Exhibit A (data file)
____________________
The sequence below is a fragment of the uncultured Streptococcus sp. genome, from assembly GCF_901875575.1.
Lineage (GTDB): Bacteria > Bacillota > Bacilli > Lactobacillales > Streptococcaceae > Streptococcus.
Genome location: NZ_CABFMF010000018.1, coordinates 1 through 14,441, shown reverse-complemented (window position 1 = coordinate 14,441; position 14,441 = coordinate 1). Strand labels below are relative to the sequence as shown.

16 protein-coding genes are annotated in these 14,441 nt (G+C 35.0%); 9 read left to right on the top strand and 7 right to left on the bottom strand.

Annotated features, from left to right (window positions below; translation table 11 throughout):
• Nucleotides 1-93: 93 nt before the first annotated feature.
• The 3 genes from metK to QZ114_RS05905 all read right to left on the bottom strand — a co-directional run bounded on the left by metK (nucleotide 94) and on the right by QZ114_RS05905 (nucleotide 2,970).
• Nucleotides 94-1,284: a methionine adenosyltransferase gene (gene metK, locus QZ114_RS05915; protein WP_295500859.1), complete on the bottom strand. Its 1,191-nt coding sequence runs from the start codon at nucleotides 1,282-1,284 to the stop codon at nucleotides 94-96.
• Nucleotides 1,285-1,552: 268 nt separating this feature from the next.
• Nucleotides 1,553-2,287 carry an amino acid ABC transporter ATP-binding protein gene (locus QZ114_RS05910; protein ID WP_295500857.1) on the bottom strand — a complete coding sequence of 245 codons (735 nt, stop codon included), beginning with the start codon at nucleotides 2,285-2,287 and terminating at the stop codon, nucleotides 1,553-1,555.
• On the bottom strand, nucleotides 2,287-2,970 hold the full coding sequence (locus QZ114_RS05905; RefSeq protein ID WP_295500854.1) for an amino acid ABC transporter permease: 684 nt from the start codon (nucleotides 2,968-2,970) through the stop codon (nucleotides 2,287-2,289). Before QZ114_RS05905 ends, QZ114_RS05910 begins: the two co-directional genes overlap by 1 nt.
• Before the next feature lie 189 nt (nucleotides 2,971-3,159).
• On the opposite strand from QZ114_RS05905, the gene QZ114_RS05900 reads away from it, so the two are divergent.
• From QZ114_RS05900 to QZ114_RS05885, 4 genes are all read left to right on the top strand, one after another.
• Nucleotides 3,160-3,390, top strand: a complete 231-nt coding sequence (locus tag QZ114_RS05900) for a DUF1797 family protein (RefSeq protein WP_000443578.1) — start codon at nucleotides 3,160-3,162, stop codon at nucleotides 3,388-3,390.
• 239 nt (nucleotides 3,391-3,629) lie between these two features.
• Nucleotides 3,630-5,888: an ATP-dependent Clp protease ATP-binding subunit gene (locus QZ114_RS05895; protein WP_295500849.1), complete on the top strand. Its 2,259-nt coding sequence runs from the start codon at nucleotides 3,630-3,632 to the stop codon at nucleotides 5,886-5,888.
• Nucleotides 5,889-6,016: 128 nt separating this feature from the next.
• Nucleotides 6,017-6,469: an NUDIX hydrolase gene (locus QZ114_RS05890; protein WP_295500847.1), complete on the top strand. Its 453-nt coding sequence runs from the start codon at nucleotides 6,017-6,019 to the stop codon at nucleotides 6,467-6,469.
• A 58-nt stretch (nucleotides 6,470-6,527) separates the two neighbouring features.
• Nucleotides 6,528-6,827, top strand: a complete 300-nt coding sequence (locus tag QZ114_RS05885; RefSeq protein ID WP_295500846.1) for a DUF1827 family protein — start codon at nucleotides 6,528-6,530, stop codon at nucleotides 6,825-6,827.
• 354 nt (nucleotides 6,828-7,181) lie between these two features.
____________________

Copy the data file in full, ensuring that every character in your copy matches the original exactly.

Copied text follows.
The sequence below is a fragment of the uncultured Streptococcus sp. genome, from assembly GCF_901875575.1.
Lineage (GTDB): Bacteria > Bacillota > Bacilli > Lactobacillales > Streptococcaceae > Streptococcus.
Genome location: NZ_CABFMF010000018.1, coordinates 1 through 14,441, shown reverse-complemented (window position 1 = coordinate 14,441; position 14,441 = coordinate 1). Strand labels below are relative to the sequence as shown.

16 protein-coding genes are annotated in these 14,441 nt (G+C 35.0%); 9 read left to right on the top strand and 7 right to left on the bottom strand.

Annotated features, from left to right (window positions below; translation table 11 throughout):
• Nucleotides 1-93: 93 nt before the first annotated feature.
• The 3 genes from metK to QZ114_RS05905 all read right to left on the bottom strand — a co-directional run bounded on the left by metK (nucleotide 94) and on the right by QZ114_RS05905 (nucleotide 2,970).
• Nucleotides 94-1,284: a methionine adenosyltransferase gene (gene metK, locus QZ114_RS05915; protein WP_295500859.1), complete on the bottom strand. Its 1,191-nt coding sequence runs from the start codon at nucleotides 1,282-1,284 to the stop codon at nucleotides 94-96.
• Nucleotides 1,285-1,552: 268 nt separating this feature from the next.
• Nucleotides 1,553-2,287 carry an amino acid ABC transporter ATP-binding protein gene (locus QZ114_RS05910; protein ID WP_295500857.1) on the bottom strand — a complete coding sequence of 245 codons (735 nt, stop codon included), beginning with the start codon at nucleotides 2,285-2,287 and terminating at the stop codon, nucleotides 1,553-1,555.
• On the bottom strand, nucleotides 2,287-2,970 hold the full coding sequence (locus QZ114_RS05905; RefSeq protein ID WP_295500854.1) for an amino acid ABC transporter permease: 684 nt from the start codon (nucleotides 2,968-2,970) through the stop codon (nucleotides 2,287-2,289). Before QZ114_RS05905 ends, QZ114_RS05910 begins: the two co-directional genes overlap by 1 nt.
• Before the next feature lie 189 nt (nucleotides 2,971-3,159).
• On the opposite strand from QZ114_RS05905, the gene QZ114_RS05900 reads away from it, so the two are divergent.
• From QZ114_RS05900 to QZ114_RS05885, 4 genes are all read left to right on the top strand, one after another.
• Nucleotides 3,160-3,390, top strand: a complete 231-nt coding sequence (locus tag QZ114_RS05900) for a DUF1797 family protein (RefSeq protein WP_000443578.1) — start codon at nucleotides 3,160-3,162, stop codon at nucleotides 3,388-3,390.
• 239 nt (nucleotides 3,391-3,629) lie between these two features.
• Nucleotides 3,630-5,888: an ATP-dependent Clp protease ATP-binding subunit gene (locus QZ114_RS05895; protein WP_295500849.1), complete on the top strand. Its 2,259-nt coding sequence runs from the start codon at nucleotides 3,630-3,632 to the stop codon at nucleotides 5,886-5,888.
• Nucleotides 5,889-6,016: 128 nt separating this feature from the next.
• Nucleotides 6,017-6,469: an NUDIX hydrolase gene (locus QZ114_RS05890; protein WP_295500847.1), complete on the top strand. Its 453-nt coding sequence runs from the start codon at nucleotides 6,017-6,019 to the stop codon at nucleotides 6,467-6,469.
• A 58-nt stretch (nucleotides 6,470-6,527) separates the two neighbouring features.
• Nucleotides 6,528-6,827, top strand: a complete 300-nt coding sequence (locus tag QZ114_RS05885; RefSeq protein ID WP_295500846.1) for a DUF1827 family protein — start codon at nucleotides 6,528-6,530, stop codon at nucleotides 6,825-6,827.
• 354 nt (nucleotides 6,828-7,181) lie between these two features.